CDC Survey: 50% of Americans are Trying to Lose Weight
Overweight and obese adults are the most motivated
Obesity is a major health issue in the United States. In fact, 2 out of 3 Americans are overweight or obese. But a U.S. Centers for Disease Control (CDC) survey reveals good news: many people are taking the threat seriously. It shows that 49% of Americans are actively trying to lose weight.
The data comes from the responses of about 5,000 people in the U.S. collected from 2013 to 2016 as part of the National Health and Nutrition Examination Survey.
One of the not-so-shocking takeaways from the survey was that women are more concerned about their weight than men. About 56% of female respondents said they were trying to slim down, compared to 41% of males.
Isabel Maples, a registered dietician and a spokeswoman for the Academy of Nutrition and Dietetics, wasn’t surprised by the finding, either.
“When you hear about people wanting to lose weight, you hear about it with women more often. Women don’t need as many calories, typically, as men and we tend to gain weight easier. There’s also a lot of societal pressure for women to look good, be at a normal weight, versus men.”
The heaviest people surveyed were the ones who said they were going to work the hardest: 66% of obese adults and 49% of overweight adults said they were working to become more svelte.
Age-wise, older adults were more likely than younger adults to try and lose weight – about 43% of adults 60 and older, compared to about 52% of adults ages 40 to 59 and roughly half of people ages 20 to 39.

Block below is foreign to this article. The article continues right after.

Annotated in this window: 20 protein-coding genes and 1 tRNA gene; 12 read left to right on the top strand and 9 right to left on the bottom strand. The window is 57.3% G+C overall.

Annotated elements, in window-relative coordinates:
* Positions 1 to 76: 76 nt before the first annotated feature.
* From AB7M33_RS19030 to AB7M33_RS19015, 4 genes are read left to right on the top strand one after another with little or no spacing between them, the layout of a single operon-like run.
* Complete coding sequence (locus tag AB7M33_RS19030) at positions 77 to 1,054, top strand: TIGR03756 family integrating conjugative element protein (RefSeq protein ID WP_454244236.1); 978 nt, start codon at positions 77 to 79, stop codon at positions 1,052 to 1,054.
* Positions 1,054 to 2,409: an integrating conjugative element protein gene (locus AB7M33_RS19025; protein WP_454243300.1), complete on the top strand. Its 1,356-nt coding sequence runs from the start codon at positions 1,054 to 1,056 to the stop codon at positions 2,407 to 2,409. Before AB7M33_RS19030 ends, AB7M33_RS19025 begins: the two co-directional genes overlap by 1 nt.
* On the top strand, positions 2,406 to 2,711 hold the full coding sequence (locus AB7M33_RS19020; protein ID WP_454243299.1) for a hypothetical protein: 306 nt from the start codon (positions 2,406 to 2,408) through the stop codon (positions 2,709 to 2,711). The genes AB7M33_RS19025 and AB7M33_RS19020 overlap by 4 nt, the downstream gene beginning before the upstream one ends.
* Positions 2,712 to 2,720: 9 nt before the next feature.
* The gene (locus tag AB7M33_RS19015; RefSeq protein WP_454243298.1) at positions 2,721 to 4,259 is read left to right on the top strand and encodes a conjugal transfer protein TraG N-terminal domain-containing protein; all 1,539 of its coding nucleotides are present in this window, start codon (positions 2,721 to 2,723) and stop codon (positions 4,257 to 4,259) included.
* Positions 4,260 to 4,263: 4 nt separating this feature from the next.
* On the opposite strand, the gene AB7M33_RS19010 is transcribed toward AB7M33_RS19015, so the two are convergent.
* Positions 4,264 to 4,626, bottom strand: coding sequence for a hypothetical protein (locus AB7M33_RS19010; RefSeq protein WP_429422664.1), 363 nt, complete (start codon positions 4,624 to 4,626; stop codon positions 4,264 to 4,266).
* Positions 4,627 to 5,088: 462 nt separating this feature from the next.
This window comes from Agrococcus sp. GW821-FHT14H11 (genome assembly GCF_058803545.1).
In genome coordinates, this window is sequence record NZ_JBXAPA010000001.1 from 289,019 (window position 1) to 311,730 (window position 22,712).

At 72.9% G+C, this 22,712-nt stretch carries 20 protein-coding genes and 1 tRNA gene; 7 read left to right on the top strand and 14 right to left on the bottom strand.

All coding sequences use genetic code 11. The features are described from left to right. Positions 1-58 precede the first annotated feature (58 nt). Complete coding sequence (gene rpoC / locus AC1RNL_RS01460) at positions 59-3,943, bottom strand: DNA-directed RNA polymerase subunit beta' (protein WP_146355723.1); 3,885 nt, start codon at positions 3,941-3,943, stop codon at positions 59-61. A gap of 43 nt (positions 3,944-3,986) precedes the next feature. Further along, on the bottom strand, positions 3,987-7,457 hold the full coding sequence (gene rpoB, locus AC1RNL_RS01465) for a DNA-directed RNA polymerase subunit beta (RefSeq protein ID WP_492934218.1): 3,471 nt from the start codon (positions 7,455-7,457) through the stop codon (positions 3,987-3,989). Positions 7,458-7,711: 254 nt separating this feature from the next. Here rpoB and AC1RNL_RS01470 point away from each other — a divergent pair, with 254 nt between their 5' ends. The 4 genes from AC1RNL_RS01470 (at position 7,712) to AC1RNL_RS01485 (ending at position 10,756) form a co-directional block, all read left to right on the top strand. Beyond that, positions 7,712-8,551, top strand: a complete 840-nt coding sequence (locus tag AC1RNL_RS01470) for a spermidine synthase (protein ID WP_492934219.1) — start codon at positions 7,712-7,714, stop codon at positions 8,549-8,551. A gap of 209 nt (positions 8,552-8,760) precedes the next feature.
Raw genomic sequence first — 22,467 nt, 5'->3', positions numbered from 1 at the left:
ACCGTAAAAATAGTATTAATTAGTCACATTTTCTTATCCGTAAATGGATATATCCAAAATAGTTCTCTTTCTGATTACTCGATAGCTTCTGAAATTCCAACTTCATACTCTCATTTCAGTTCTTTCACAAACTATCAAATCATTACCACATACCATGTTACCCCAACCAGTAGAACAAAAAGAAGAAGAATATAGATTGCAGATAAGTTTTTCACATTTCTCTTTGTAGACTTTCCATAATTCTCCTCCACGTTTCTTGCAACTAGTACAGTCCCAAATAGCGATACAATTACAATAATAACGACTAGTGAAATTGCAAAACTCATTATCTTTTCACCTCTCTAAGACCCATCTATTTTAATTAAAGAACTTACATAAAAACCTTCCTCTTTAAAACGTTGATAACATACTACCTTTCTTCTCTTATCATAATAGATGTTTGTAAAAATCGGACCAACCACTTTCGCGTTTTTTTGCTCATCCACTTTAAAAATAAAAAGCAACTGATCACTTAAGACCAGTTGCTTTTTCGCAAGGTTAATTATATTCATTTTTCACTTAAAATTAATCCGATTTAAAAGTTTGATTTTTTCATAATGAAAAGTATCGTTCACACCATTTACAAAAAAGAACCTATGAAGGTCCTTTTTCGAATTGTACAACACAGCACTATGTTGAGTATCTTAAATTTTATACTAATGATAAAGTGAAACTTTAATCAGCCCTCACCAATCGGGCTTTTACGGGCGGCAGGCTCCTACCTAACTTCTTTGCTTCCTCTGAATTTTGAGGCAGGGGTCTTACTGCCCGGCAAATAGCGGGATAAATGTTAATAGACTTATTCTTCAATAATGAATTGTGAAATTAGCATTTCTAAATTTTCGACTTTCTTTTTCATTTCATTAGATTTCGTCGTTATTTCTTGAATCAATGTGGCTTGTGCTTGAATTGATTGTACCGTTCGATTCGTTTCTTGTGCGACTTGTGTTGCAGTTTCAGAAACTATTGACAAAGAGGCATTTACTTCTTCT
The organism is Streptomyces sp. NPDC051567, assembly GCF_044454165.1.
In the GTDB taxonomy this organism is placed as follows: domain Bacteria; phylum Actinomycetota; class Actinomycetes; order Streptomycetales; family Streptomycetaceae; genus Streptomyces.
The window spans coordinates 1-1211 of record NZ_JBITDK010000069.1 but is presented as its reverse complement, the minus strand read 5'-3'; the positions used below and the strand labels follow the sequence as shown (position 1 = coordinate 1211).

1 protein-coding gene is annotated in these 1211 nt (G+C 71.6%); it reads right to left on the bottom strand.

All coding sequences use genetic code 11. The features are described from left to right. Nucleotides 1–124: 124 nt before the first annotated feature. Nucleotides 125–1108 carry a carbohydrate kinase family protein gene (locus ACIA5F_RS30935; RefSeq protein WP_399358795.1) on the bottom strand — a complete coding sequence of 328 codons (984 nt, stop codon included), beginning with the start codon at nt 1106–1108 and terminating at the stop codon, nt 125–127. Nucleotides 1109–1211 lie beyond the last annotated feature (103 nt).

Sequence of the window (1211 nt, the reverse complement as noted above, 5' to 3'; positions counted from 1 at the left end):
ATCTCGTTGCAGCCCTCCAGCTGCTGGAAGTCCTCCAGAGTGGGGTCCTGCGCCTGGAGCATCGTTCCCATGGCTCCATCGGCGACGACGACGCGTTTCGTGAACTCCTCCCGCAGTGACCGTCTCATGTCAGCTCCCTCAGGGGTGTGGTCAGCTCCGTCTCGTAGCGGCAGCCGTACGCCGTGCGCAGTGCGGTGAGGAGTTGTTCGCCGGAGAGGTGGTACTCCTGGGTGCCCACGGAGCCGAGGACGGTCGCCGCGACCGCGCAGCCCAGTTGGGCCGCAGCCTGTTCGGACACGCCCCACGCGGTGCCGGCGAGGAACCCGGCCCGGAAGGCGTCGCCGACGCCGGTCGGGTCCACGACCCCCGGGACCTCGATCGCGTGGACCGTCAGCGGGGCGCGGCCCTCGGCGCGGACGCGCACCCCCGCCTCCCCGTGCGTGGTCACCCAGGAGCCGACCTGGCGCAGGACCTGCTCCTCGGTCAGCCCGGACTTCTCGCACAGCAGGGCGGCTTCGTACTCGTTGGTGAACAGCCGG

Also, significant differences popped up in the survey when it came to socioeconomic status. More people from higher-income families reported trying to lose weight versus people from lower-income families.
Furthermore, about half of white, black, and Hispanic respondents said they were trying to lose weight, while just 41% of Asians said they were working to shed pounds.
A Mix of Weight Loss Methods
Let’s take a look at the myriad of ways respondents said they were trying to slim down. 
- Exercise – 62%
- Eating less – 62%
- Eating more fruits, vegetables, or salads – 50%
- Drinking lots of water – 44%
- Cutting down on fast food or junk food – 42%
- Changing eating habits – 38%
- Consuming less sugar, candy, or sweets – 38%
- Switching to lower-calorie foods – 35%
- Eating fewer carbohydrates – 30%
- Eating less fat – 29%
- Skipping meals – 16%
Most respondents tried 2 or more of these methods.
Guys, unless you’re actively practicing discipline, don’t skip meals – you’ll be starving and you’ll wind up overeating later on.
If you’re serious about losing weight, avoid soda and sugary beverages, start becoming more physically active, and focus on food quality – whole, organic foods are best – and don’t focus solely on cutting calories. Ditch the junk food and fast food, and don’t skimp on drinking water.
Though there are countless cases showing that restricting calories and putting your body in a calorie deficit will yield results, it’s probably best to start a little simpler by dropping 1 unhealthy item at a time, slowly transforming your diet and lifestyle for the better.
And pay attention to what you’re eating. Turn off the television or take a break from work if you tend to eat meals at your computer. Take the time to enjoy your food instead of mindlessly reaching for those M&Ms.